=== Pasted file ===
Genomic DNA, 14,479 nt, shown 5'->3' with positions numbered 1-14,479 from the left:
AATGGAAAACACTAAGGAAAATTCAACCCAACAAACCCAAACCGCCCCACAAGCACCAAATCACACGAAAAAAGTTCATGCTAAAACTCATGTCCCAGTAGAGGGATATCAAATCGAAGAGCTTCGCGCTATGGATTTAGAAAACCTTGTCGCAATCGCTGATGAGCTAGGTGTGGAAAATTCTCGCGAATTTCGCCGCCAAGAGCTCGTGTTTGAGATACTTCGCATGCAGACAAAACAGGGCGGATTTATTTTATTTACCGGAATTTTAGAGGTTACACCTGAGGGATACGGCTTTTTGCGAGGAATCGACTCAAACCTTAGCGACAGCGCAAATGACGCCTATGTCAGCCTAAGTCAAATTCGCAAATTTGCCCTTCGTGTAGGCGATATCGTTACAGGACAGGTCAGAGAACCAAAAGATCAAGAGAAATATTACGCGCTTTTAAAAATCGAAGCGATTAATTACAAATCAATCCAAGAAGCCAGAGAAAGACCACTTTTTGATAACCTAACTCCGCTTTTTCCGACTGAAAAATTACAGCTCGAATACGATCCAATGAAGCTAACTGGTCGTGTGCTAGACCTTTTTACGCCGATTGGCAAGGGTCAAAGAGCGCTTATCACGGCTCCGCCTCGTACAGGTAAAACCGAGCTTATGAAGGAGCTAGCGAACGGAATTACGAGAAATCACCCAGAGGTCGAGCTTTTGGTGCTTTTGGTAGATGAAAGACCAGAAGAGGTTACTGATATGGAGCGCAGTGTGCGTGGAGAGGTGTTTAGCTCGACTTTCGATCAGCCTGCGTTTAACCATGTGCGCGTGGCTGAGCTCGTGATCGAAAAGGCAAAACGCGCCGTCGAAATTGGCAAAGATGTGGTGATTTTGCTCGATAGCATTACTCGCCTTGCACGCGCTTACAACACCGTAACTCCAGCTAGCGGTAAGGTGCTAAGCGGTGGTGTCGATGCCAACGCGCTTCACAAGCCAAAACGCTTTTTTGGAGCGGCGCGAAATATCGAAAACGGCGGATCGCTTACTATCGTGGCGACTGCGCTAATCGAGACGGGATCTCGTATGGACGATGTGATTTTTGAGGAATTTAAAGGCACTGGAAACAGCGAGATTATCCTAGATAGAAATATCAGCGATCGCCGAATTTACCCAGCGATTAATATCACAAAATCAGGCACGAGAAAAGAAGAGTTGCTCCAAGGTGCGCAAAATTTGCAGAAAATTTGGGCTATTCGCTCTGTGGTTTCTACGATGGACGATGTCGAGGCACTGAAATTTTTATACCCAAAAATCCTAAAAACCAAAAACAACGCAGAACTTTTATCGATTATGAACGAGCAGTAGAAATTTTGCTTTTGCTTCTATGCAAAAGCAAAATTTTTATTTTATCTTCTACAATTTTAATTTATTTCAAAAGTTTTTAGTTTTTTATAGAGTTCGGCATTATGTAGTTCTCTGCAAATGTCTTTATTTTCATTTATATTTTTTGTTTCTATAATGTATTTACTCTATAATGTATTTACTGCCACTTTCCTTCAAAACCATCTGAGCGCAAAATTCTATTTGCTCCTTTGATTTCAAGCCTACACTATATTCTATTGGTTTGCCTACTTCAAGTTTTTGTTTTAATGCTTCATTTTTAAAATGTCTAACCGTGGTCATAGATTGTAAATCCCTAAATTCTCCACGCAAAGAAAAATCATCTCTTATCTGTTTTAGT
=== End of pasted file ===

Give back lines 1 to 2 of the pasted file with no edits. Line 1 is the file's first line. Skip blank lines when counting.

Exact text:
Genomic DNA, 14,479 nt, shown 5'->3' with positions numbered 1-14,479 from the left:
AATGGAAAACACTAAGGAAAATTCAACCCAACAAACCCAAACCGCCCCACAAGCACCAAATCACACGAAAAAAGTTCATGCTAAAACTCATGTCCCAGTAGAGGGATATCAAATCGAAGAGCTTCGCGCTATGGATTTAGAAAACCTTGTCGCAATCGCTGATGAGCTAGGTGTGGAAAATTCTCGCGAATTTCGCCGCCAAGAGCTCGTGTTTGAGATACTTCGCATGCAGACAAAACAGGGCGGATTTATTTTATTTACCGGAATTTTAGAGGTTACACCTGAGGGATACGGCTTTTTGCGAGGAATCGACTCAAACCTTAGCGACAGCGCAAATGACGCCTATGTCAGCCTAAGTCAAATTCGCAAATTTGCCCTTCGTGTAGGCGATATCGTTACAGGACAGGTCAGAGAACCAAAAGATCAAGAGAAATATTACGCGCTTTTAAAAATCGAAGCGATTAATTACAAATCAATCCAAGAAGCCAGAGAAAGACCACTTTTTGATAACCTAACTCCGCTTTTTCCGACTGAAAAATTACAGCTCGAATACGATCCAATGAAGCTAACTGGTCGTGTGCTAGACCTTTTTACGCCGATTGGCAAGGGTCAAAGAGCGCTTATCACGGCTCCGCCTCGTACAGGTAAAACCGAGCTTATGAAGGAGCTAGCGAACGGAATTACGAGAAATCACCCAGAGGTCGAGCTTTTGGTGCTTTTGGTAGATGAAAGACCAGAAGAGGTTACTGATATGGAGCGCAGTGTGCGTGGAGAGGTGTTTAGCTCGACTTTCGATCAGCCTGCGTTTAACCATGTGCGCGTGGCTGAGCTCGTGATCGAAAAGGCAAAACGCGCCGTCGAAATTGGCAAAGATGTGGTGATTTTGCTCGATAGCATTACTCGCCTTGCACGCGCTTACAACACCGTAACTCCAGCTAGCGGTAAGGTGCTAAGCGGTGGTGTCGATGCCAACGCGCTTCACAAGCCAAAACGCTTTTTTGGAGCGGCGCGAAATATCGAAAACGGCGGATCGCTTACTATCGTGGCGACTGCGCTAATCGAGACGGGATCTCGTATGGACGATGTGATTTTTGAGGAATTTAAAGGCACTGGAAACAGCGAGATTATCCTAGATAGAAATATCAGCGATCGCCGAATTTACCCAGCGATTAATATCACAAAATCAGGCACGAGAAAAGAAGAGTTGCTCCAAGGTGCGCAAAATTTGCAGAAAATTTGGGCTATTCGCTCTGTGGTTTCTACGATGGACGATGTCGAGGCACTGAAATTTTTATACCCAAAAATCCTAAAAACCAAAAACAACGCAGAACTTTTATCGATTATGAACGAGCAGTAGAAATTTTGCTTTTGCTTCTATGCAAAAGCAAAATTTTTATTTTATCTTCTACAATTTTAATTTATTTCAAAAGTTTTTAGTTTTTTATAGAGTTCGGCATTATGTAGTTCTCTGCAAATGTCTTTATTTTCATTTATATTTTTTGTTTCTATAATGTATTTACTCTATAATGTATTTACTGCCACTTTCCTTCAAAACCATCTGAGCGCAAAATTCTATTTGCTCCTTTGATTTCAAGCCTACACTATATTCTATTGGTTTGCCTACTTCAAGTTTTTGTTTTAATGCTTCATTTTTAAAATGTCTAACCGTGGTCATAGATTGTAAATCCCTAAATTCTCCACGCAAAGAAAAATCATCTCTTATCTGTTTTAGT